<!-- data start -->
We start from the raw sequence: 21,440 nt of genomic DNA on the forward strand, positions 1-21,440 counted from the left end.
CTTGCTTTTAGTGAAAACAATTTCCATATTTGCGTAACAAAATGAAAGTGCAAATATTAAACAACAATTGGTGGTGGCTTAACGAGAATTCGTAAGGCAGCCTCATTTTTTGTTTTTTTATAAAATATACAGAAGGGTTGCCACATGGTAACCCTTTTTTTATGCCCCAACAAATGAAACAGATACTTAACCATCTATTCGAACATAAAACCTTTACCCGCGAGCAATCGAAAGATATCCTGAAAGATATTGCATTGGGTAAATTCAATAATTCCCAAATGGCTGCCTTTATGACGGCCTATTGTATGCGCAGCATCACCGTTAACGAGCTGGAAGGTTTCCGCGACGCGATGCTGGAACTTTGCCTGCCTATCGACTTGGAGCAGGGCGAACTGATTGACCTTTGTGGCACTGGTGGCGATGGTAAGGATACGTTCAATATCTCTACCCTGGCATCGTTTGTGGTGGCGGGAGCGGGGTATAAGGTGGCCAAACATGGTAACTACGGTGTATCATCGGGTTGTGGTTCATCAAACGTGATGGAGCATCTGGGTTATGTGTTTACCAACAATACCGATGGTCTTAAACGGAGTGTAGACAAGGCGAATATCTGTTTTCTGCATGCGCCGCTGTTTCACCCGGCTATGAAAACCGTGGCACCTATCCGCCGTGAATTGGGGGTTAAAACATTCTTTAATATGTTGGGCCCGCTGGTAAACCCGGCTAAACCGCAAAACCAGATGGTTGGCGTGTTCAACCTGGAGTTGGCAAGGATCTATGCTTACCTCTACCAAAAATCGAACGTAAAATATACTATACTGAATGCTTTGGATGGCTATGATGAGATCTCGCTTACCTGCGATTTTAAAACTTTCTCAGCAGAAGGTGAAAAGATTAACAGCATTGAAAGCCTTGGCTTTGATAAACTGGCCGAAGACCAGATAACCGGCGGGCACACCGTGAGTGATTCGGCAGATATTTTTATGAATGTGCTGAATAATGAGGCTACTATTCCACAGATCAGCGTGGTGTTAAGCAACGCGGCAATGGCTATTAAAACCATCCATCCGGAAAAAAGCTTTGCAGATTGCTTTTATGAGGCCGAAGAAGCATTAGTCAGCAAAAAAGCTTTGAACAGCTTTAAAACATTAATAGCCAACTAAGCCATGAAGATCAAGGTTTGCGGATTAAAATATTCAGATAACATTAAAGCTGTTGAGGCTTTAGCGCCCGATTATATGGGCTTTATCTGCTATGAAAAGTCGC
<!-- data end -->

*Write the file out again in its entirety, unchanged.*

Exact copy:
We start from the raw sequence: 21,440 nt of genomic DNA on the forward strand, positions 1-21,440 counted from the left end.
CTTGCTTTTAGTGAAAACAATTTCCATATTTGCGTAACAAAATGAAAGTGCAAATATTAAACAACAATTGGTGGTGGCTTAACGAGAATTCGTAAGGCAGCCTCATTTTTTGTTTTTTTATAAAATATACAGAAGGGTTGCCACATGGTAACCCTTTTTTTATGCCCCAACAAATGAAACAGATACTTAACCATCTATTCGAACATAAAACCTTTACCCGCGAGCAATCGAAAGATATCCTGAAAGATATTGCATTGGGTAAATTCAATAATTCCCAAATGGCTGCCTTTATGACGGCCTATTGTATGCGCAGCATCACCGTTAACGAGCTGGAAGGTTTCCGCGACGCGATGCTGGAACTTTGCCTGCCTATCGACTTGGAGCAGGGCGAACTGATTGACCTTTGTGGCACTGGTGGCGATGGTAAGGATACGTTCAATATCTCTACCCTGGCATCGTTTGTGGTGGCGGGAGCGGGGTATAAGGTGGCCAAACATGGTAACTACGGTGTATCATCGGGTTGTGGTTCATCAAACGTGATGGAGCATCTGGGTTATGTGTTTACCAACAATACCGATGGTCTTAAACGGAGTGTAGACAAGGCGAATATCTGTTTTCTGCATGCGCCGCTGTTTCACCCGGCTATGAAAACCGTGGCACCTATCCGCCGTGAATTGGGGGTTAAAACATTCTTTAATATGTTGGGCCCGCTGGTAAACCCGGCTAAACCGCAAAACCAGATGGTTGGCGTGTTCAACCTGGAGTTGGCAAGGATCTATGCTTACCTCTACCAAAAATCGAACGTAAAATATACTATACTGAATGCTTTGGATGGCTATGATGAGATCTCGCTTACCTGCGATTTTAAAACTTTCTCAGCAGAAGGTGAAAAGATTAACAGCATTGAAAGCCTTGGCTTTGATAAACTGGCCGAAGACCAGATAACCGGCGGGCACACCGTGAGTGATTCGGCAGATATTTTTATGAATGTGCTGAATAATGAGGCTACTATTCCACAGATCAGCGTGGTGTTAAGCAACGCGGCAATGGCTATTAAAACCATCCATCCGGAAAAAAGCTTTGCAGATTGCTTTTATGAGGCCGAAGAAGCATTAGTCAGCAAAAAAGCTTTGAACAGCTTTAAAACATTAATAGCCAACTAAGCCATGAAGATCAAGGTTTGCGGATTAAAATATTCAGATAACATTAAAGCTGTTGAGGCTTTAGCGCCCGATTATATGGGCTTTATCTGCTATGAAAAGTCGC